While in general, demand has increased significantly in the last few months for locally produced beef, a processing bottleneck has prevented many Kentucky farmers from taking advantage of this increased demand.  There are two main reasons for this processing bottleneck: 1) More farmers wanting to process animals due to the increased demand, and 2) Operational slow-downs at the processing facilities due to social distancing and worker-related problems. 

Current local beef suppliers are trying to schedule earlier harvests than they originally planned to take advantage of the consumer surge in demand.  In addition, many conventional beef producers who would typically not process animals are trying to get into the locally finished beef segment to also take advantage of the increase in demand.  Many from this group are using cull-cows to do this.

More producers trying to schedule beef processing would by itself lead to longer lead-times to get animals processed.  However, that combined with the operational slow-downs has led to a dramatic increase in processing lead-times.  Most of the reports in Kentucky for USDA inspected establishments are a minimum of 6-10 months to schedule a processing appointment.  I have heard of farmers who had appointments that were cancelled or pushed back by their processors, in some cases because processors were trying to fill increased demand in their retail shops.  In addition, some processors are offering fewer processing options so that they can process animals quicker. 

When will processing get back to normal?  There are many different thoughts on this but I would say best-case scenario will be the summer of 2021. I hope I am wrong on this, but producers need to have contingency plans in place for continued problems in scheduling processing.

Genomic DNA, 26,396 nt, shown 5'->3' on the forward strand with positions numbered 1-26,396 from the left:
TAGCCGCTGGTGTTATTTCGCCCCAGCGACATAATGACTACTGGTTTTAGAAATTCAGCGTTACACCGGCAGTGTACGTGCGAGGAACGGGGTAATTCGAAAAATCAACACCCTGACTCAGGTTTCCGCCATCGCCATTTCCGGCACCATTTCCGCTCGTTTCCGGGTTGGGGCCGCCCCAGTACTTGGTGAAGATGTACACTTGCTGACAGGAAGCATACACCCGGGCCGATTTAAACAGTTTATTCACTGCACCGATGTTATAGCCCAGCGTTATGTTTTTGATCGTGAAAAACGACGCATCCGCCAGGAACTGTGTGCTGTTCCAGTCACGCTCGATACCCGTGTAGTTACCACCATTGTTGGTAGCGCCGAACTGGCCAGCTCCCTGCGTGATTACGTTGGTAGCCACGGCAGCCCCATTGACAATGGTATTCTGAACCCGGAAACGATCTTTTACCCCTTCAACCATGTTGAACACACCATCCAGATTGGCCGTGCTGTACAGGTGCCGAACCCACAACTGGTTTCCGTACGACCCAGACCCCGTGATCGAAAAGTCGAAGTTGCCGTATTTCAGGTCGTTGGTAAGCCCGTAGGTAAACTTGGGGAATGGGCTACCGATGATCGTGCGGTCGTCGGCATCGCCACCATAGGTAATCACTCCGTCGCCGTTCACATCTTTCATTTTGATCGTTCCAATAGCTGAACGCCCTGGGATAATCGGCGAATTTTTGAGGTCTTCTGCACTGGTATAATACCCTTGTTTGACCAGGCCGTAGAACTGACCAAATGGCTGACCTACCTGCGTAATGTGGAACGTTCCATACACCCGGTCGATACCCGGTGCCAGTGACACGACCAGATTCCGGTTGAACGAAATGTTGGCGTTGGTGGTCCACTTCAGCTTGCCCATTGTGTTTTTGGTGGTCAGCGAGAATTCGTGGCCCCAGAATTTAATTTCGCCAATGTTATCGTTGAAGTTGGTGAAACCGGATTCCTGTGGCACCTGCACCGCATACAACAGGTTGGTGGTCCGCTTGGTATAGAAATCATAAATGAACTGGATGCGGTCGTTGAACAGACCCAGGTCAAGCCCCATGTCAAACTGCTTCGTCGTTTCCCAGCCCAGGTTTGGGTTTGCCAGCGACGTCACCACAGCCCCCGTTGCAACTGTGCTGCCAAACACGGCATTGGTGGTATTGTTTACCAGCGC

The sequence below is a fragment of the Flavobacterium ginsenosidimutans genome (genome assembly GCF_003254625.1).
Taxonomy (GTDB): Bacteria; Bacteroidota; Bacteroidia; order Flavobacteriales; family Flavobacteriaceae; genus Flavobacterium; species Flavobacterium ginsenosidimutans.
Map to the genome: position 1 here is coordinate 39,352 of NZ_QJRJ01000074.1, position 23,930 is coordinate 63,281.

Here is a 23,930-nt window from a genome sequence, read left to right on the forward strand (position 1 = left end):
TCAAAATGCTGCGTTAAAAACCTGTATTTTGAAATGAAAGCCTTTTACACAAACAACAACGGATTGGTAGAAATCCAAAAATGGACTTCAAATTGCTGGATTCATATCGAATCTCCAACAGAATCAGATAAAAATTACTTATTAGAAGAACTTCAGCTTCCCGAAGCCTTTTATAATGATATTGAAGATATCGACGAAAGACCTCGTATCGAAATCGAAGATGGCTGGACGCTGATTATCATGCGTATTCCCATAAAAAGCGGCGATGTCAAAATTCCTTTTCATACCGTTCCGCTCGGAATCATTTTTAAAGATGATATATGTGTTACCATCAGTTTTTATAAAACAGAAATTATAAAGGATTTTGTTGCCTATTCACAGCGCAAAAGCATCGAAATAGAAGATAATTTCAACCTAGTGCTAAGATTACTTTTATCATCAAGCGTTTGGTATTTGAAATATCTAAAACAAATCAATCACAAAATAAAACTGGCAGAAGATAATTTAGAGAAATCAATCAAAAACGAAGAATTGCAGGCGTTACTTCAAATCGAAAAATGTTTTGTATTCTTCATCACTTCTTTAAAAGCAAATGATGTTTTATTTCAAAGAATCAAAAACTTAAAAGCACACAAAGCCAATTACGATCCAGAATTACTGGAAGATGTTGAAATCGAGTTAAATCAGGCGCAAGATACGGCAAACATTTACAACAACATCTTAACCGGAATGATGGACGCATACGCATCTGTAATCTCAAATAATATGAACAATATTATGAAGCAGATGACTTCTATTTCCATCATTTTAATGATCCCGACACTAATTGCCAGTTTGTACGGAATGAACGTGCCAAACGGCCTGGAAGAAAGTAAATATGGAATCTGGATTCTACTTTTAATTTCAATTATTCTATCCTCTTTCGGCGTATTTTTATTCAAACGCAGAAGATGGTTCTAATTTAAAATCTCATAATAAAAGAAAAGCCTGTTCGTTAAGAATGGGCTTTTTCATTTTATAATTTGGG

Considerations Before Selling Finished Beef:Finishing Steers in Southern Woodford County, KY

Many conventional producers are trying to enter the locally finished beef market.  However, there are quite a few of these producers that probably haven’t thought through two important issues: 1) Will I actually make a profit? 2) Will my current farm insurance policy cover this?

Most people I have talked to are being overly optimistic that this will work for them, even with cull-cows that they will not have an additional finishing period.  Many of these folks have no idea how much extra time it will take dealing with processing and dealing with customers.   They do not consider all the potential problems that might occur such as packages that are not sealed correctly, customers who back out at the last minute, and customers who do not pay.   Selling calves at the stockyards is a one-and-done transaction.  Not so with selling finished beef.  My best advice is to start small to find out what you are actually getting yourself into.  Those that are going to finish-out growing stock need to consider the extra time and expenses of doing this, as well as the significant change in management that will be necessary to do this well.  The following publication will help producers getting started on the production side of producing finished beef:

The following worksheet will help people think through all their costs and help estimate their potential profit:

One of the biggest mistakes I see would-be producers make is to assume their current farm insurance policy will cover them if they sell finished beef.  Most farm insurance policies do not cover what is considered a “processed product”, packaged beef being one of those.  If you are processing the animal and selling it afterwards, you will likely not be covered by your base insurance policy.  To get around this, many producers sell a “portion” of an animal before processing.  There is a fair amount of grey area surrounding these distinctions, and you should contact your insurance agent to make sure you will be covered if you are considering this.

Long-Term Changes:

Most of the local-beef producers I have spoken to believe that much of the increase in consumer demand will be short-term phenomena.  However, most also believe that there will be a fair amount of long-term increased demand.  River Cottage Farm, Bluegrass Beef, and Farmer Joe all believe some of their new customers will become permanent long-term customers.  The virus has likely spooked some people into wanting to have freezer full of meat rather than living hand-to-mouth with the grocery store. 

My guess is most of the new producers who are taking up processing capacity will only be in this for the short-run.  Finishing cattle is a long-term commitment.  Pasture finishing typically requires around 1.5 years after weening, and the short-term impacts from the Coronavirus will hopefully be over far before that time-period is up.

Author(s) Contact Information: 

Greg Halich  |  Associate Extension Professor  |